U.S Air Forces Grounds Entire Fleet of V-22 Ospreys Following Deadly Crash

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The U.S. Air Force, Navy, and Marine Corps have grounded their fleets of V-22 Ospreys following a crash that killed eight crew members in Japan. 

The news was confirmed by the Air Force Special Operations Command this Wednesday.

AFSOC commander, Lt. Gen. Tony Bauernfeind, said he ordered the Ospreys to be grounded as ongoing investigations continue into the tilt-rotor aircraft, which could have led to the crash near Yakushima Island last month.

“The standdown will provide time and space for a thorough investigation to determine causal factors and recommendations to ensure the Air Force CV-22 fleet returns to flight operations,” the release said.

The release did not specify how long the fleet would be grounded.

On Thursday, The Associated Press reported that Naval Air Systems Command was following AFSOC’s lead.

The Press release added:

“Out of an abundance of caution, following the AFSOC operational stand down, NAVAIR is instituting a grounding bulletin for all V-22 Osprey variants Dec. 6. This decision comes after the V-22 Osprey mishap on Nov. 29, off the shore of Yakushima, Japan.”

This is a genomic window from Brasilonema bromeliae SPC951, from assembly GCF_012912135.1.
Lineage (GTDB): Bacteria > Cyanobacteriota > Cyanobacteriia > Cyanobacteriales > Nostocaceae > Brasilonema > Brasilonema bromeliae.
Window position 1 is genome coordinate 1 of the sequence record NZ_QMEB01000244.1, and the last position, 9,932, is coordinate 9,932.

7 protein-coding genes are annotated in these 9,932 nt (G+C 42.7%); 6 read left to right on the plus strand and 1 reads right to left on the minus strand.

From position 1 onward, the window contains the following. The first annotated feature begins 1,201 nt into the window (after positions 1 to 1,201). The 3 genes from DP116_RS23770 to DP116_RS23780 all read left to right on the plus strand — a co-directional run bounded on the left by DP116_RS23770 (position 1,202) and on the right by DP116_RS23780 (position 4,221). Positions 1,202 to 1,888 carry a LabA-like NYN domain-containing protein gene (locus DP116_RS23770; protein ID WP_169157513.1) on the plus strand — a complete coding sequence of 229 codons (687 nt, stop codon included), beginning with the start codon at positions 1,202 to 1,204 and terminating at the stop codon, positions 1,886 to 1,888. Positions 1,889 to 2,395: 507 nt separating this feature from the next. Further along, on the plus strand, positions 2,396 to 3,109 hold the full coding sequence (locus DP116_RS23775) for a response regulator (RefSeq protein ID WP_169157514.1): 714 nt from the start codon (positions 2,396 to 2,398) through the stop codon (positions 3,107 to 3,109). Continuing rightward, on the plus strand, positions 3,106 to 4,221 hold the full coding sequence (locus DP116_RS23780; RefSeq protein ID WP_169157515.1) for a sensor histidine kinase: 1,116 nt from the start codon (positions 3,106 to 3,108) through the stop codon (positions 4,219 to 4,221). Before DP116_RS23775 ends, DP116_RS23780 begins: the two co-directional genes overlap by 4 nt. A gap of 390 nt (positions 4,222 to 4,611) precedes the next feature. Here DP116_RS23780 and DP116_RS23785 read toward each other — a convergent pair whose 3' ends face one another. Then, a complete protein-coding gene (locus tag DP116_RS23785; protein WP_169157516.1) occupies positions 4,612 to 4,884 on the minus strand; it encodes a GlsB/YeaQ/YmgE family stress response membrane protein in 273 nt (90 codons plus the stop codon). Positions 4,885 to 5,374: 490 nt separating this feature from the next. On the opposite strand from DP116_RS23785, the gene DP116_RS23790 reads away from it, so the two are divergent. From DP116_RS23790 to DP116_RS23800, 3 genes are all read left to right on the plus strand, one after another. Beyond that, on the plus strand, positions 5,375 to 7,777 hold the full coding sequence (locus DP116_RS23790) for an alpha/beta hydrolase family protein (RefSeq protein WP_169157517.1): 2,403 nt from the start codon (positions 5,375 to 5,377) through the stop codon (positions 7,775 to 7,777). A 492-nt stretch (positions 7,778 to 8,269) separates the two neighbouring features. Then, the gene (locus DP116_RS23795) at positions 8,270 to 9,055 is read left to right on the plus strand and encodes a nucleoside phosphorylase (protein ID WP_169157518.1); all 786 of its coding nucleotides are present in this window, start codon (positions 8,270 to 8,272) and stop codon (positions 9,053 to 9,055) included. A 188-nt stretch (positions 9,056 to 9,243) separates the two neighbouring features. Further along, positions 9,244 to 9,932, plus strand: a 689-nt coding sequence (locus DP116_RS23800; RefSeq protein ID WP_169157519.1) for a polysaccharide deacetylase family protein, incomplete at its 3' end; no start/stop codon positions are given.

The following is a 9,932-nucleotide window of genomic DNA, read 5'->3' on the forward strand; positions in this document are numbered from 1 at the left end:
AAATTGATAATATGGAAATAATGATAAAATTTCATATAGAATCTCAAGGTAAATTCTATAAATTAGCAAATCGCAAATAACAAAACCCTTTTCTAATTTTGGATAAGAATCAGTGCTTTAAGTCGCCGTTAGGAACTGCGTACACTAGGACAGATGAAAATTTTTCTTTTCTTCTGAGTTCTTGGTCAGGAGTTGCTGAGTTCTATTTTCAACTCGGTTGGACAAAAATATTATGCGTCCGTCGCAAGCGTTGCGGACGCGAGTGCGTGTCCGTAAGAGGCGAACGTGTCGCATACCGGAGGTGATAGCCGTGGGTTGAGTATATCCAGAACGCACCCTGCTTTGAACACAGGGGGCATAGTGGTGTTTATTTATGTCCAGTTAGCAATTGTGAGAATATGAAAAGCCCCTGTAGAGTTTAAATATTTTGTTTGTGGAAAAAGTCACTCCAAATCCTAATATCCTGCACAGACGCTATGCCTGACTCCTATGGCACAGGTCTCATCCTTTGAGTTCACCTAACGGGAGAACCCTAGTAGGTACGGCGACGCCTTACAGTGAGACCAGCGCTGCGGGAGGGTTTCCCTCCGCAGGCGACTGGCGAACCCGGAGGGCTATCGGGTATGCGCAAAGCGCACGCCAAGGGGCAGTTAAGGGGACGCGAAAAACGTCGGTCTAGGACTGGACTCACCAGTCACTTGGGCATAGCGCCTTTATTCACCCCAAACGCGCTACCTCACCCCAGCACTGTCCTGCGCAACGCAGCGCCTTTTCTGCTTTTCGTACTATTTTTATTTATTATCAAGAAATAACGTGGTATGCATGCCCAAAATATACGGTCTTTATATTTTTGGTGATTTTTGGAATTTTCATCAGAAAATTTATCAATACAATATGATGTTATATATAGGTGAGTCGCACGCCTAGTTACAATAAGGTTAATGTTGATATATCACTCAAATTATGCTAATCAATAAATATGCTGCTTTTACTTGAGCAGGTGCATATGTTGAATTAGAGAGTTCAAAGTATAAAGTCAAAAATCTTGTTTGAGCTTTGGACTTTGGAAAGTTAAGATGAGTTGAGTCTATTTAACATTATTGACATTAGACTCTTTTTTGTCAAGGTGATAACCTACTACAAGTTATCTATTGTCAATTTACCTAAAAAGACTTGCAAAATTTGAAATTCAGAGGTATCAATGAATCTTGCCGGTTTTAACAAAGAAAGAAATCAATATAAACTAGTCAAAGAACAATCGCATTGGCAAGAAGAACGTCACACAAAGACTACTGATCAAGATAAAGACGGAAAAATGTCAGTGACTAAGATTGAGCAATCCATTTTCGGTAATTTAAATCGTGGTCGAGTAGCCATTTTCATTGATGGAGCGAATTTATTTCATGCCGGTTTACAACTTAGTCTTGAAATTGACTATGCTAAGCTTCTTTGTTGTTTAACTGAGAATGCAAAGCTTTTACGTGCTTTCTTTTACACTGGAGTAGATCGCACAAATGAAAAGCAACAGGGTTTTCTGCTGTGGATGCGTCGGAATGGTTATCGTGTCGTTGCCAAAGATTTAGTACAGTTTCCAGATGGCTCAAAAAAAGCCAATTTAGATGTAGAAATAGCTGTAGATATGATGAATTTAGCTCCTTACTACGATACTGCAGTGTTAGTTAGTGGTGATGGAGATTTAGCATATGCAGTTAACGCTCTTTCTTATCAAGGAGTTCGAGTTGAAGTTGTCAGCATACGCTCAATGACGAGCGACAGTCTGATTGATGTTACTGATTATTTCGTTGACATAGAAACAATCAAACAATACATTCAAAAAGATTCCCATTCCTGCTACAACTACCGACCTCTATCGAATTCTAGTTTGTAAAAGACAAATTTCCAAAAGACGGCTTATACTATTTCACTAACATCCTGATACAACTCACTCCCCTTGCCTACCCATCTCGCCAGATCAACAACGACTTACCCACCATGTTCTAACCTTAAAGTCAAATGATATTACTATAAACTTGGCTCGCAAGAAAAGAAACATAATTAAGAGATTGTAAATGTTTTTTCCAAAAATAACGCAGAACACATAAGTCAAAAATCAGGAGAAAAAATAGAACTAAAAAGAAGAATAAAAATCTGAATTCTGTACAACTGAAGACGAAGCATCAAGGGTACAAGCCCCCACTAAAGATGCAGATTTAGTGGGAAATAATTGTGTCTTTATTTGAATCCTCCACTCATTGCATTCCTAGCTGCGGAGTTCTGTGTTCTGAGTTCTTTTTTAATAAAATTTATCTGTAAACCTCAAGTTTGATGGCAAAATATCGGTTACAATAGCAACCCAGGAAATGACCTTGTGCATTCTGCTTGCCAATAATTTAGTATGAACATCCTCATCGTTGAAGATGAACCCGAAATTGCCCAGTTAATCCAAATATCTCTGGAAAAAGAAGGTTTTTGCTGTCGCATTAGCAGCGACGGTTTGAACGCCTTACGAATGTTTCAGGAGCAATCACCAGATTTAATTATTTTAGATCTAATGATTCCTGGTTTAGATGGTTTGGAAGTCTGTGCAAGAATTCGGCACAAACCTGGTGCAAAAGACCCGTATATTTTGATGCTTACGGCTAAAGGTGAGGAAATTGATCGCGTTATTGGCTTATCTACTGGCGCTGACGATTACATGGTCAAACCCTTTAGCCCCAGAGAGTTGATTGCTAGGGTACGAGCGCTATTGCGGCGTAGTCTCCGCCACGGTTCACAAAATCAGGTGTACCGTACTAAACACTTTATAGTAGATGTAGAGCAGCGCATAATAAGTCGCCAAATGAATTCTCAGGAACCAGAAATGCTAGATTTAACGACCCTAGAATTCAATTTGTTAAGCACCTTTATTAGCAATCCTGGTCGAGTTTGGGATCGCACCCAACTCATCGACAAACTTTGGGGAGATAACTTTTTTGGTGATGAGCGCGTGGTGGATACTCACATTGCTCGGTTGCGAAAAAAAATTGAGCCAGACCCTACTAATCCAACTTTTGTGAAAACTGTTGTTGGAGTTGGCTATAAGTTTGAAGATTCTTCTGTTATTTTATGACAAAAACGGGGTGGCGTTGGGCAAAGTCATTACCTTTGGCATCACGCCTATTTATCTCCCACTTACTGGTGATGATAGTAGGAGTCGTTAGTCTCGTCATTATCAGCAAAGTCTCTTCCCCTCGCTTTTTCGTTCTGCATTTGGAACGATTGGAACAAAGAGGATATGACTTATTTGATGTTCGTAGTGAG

Here is a clip of a successful Osprey landing.

However, according to early indications, the “GUNDAM 22” crash did not result from pilot error. 

“Preliminary investigation information indicates a potential materiel failure caused the mishap, but the underlying cause of the failure is unknown at this time,” the release said, adding, “While the mishap remains under investigation, we are implementing additional risk mitigation controls to ensure the safety of our service members.”

400 Ospreys belonging to the Marines, 51 to the Air Force and 27 to the Navy, will be grounded.

This isn’t the first time Ospreys have been grounded due to technical issues.

Last August, the Air Force grounded its fleet of aircraft following a “hard clutch engagement during flight.”

Another similar issue occurred in 2010.

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